Organic no till system ?

jonnyjon

Member
Interesting, the only seed treatments I've used this cropping year are for take all, was hoping not to use any in the future so that is encouraging
 

ajd132

Member
Arable Farmer
Location
Suffolk
@Simon C how you can miraculously transform soil biology to replace latitude without coming a cropper in your first year?

@Clive it could work. chameleon drill would do it.
Inter row hoeing does work to a point but isn’t any kind of silver bullet, Still a lot of weeds left behind. It is something we have tried and will probably do on a bigger scale in the future. It won’t work with residue very well though which many seem to be overlooking, we farm next to John Pawsey and quite a lot of cultivation goes into his fields, the chameleon or any other hoe would struggle in our cover crop or stripper header fields.
 

Clive

Staff Member
BASE UK Member
Location
Lichfield
@Simon C how you can miraculously transform soil biology to replace latitude without coming a cropper in your first year?

@Clive it could work. chameleon drill would do it.
you stop growing second wheats until your soil is good enough to grow them - I'm just staring to look at 2nd cereals again after 10 yrs no till using a cover crop "break" - there is very little need for a rotation with 2nd cereals in it anyway really, you're only chasing gross output because of fc structure usually

Don't think the Chameleon is the right tool for it - my aim would be not to destroy the under story crop but just keep it at low level, a hoe won't go through the thickness of nutrient crop Im thinking of. small strimmer heads is what I need in cowls that protect crop and wildlife either mounted and steered like a hoe or individual "small robots"
 

Clive

Staff Member
BASE UK Member
Location
Lichfield
Inter row hoeing does work to a point but isn’t any kind of silver bullet, Still a lot of weeds left behind. It is something we have tried and will probably do on a bigger scale in the future. It won’t work with residue very well though which many seem to be overlooking, we farm next to John Pawsey and quite a lot of cultivation goes into his fields, the chameleon or any other hoe would struggle in our cover crop or stripper header fields.
those "weeds" are diversity, intercropping, companion crops, a move away from mono cropping which many think of as the holy grail ......... why remove them ? that's how we have been conditioned to think but is it correct ?

How about instead we design the weed population to complement the cash crop, supplying N etc and then just find a way to hold them at a level where they don't compete ?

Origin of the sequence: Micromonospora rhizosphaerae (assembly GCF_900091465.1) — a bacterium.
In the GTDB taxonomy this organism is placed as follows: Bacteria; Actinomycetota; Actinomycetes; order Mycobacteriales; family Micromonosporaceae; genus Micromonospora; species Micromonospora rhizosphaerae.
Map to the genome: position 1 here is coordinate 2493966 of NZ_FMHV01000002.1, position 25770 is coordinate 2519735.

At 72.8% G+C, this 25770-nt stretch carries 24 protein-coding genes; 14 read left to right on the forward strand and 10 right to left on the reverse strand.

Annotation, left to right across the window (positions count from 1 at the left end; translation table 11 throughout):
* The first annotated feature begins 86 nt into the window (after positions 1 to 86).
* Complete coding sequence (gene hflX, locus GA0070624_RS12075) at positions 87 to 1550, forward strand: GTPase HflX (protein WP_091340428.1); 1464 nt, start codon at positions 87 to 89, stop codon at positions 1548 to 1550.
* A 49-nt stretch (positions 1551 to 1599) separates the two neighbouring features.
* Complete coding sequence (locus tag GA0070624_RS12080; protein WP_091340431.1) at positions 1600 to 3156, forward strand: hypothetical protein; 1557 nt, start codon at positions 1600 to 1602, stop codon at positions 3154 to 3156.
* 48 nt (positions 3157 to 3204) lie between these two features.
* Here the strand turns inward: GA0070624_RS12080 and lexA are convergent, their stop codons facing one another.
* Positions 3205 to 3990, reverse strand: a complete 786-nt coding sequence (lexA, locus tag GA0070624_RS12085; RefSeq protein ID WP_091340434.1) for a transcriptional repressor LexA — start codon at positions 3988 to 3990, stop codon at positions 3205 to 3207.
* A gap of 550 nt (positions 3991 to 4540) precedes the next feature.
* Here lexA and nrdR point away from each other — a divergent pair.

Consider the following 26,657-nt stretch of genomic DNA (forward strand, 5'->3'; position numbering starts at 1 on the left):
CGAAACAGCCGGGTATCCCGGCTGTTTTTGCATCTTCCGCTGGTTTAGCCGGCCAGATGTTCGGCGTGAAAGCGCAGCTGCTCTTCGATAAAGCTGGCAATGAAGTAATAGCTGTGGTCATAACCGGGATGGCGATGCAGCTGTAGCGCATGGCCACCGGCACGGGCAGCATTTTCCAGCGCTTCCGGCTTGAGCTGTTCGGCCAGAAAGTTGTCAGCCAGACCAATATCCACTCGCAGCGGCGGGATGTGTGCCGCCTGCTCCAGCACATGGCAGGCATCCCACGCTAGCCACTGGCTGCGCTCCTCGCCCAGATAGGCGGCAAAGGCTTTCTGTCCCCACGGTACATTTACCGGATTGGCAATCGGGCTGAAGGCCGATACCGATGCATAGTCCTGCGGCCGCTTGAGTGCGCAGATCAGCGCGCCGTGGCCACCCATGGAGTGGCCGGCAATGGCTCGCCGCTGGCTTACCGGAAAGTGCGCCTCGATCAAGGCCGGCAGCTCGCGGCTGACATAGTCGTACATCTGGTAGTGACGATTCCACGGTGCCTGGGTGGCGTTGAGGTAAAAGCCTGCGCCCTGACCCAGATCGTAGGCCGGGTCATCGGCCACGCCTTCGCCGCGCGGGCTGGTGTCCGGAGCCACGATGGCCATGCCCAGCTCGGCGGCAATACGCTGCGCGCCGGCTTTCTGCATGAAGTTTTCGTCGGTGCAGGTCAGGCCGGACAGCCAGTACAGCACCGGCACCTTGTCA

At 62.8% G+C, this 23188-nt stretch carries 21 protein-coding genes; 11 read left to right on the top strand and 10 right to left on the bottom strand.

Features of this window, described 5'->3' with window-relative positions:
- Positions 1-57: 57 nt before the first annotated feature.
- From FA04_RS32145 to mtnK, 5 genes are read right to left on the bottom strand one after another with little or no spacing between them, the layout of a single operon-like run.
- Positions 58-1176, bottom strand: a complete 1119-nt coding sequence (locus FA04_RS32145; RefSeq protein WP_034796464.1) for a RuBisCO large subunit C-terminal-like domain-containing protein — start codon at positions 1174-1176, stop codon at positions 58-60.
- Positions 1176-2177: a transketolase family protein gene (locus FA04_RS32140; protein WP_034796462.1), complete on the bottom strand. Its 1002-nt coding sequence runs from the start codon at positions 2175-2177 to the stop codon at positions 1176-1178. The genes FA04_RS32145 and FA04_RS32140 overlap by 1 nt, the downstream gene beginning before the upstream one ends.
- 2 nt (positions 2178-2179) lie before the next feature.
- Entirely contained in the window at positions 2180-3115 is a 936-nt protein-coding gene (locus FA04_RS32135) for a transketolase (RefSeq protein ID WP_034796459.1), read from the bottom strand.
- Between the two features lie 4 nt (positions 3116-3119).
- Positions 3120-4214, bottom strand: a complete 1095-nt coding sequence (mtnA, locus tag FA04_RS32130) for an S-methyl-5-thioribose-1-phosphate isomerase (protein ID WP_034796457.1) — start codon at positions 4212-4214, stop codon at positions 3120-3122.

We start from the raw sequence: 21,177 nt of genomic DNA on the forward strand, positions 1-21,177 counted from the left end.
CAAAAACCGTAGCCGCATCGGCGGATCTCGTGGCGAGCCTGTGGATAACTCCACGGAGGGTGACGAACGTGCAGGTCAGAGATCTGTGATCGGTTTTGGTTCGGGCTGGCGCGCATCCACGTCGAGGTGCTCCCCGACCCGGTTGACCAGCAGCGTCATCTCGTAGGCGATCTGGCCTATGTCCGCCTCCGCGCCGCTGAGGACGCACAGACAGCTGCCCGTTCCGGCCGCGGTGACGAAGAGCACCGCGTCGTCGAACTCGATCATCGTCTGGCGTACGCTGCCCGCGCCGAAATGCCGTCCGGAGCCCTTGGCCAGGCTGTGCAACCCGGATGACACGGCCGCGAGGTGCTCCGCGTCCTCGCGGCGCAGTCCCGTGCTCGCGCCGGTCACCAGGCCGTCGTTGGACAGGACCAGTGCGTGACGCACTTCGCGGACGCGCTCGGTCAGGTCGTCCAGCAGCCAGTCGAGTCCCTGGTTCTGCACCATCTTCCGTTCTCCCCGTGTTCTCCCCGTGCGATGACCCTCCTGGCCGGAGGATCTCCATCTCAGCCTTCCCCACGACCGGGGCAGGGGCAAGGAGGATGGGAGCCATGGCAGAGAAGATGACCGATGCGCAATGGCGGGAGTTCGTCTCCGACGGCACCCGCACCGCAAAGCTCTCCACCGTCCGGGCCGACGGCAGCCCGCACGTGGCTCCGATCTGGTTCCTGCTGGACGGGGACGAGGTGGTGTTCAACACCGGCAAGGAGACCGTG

Clive

Staff Member
BASE UK Member
Location
Lichfield
I intend to, it will be hss from now on, fed up having to special order undressed seed and pay a ransom for it, being told they won't guarantee it if it's not dressed. A load of sh1te
the single simplest input to stop using is seed dressing - get the seed tested and have a proper rotation and you're not taking any risks doing so
 
those "weeds" are diversity, intercropping, companion crops, a move away from mono cropping which many think of as the holy grail ......... why remove them ? that's how we have been conditioned to think but is it correct ?

How about instead we design the weed population to complement the cash crop, supplying N etc and then just find a way to hold them at a level where they don't compete ?
Would a taller wheat variety work? If it grows say 4 foot tall it would be above any weeds and you could just run the combine high enough to cut the wheat and leave the weeds were they are?
Depending on what weeds grow in it of course. Wouldn't work if the weeds grow as tall.
 

ajd132

Member
Arable Farmer
Location
Suffolk
those "weeds" are diversity, intercropping, companion crops, a move away from mono cropping which many think of as the holy grail ......... why remove them ? that's how we have been conditioned to think but is it correct ?

How about instead we design the weed population to complement the cash crop, supplying N etc and then just find a way to hold them at a level where they don't compete ?
Absolutely, but that is much easier said than done. I don’t know how you design charlock out of a soil...!
 

Clive

Staff Member
BASE UK Member
Location
Lichfield
Would a taller wheat variety work? If it grows say 4 foot tall it would be above any weeds and you could just run the combine high enough to cut the wheat and leave the weeds were they are?